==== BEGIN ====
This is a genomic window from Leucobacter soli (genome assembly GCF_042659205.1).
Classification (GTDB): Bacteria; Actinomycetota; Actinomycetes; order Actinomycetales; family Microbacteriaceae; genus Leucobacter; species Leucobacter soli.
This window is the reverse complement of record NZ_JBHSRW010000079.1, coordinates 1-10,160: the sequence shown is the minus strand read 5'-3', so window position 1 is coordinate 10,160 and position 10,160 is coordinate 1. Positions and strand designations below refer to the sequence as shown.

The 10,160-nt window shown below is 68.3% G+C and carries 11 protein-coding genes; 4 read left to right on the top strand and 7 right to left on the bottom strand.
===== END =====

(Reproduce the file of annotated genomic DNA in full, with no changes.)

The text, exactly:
This is a genomic window from Leucobacter soli (genome assembly GCF_042659205.1).
Classification (GTDB): Bacteria; Actinomycetota; Actinomycetes; order Actinomycetales; family Microbacteriaceae; genus Leucobacter; species Leucobacter soli.
This window is the reverse complement of record NZ_JBHSRW010000079.1, coordinates 1-10,160: the sequence shown is the minus strand read 5'-3', so window position 1 is coordinate 10,160 and position 10,160 is coordinate 1. Positions and strand designations below refer to the sequence as shown.

The 10,160-nt window shown below is 68.3% G+C and carries 11 protein-coding genes; 4 read left to right on the top strand and 7 right to left on the bottom strand.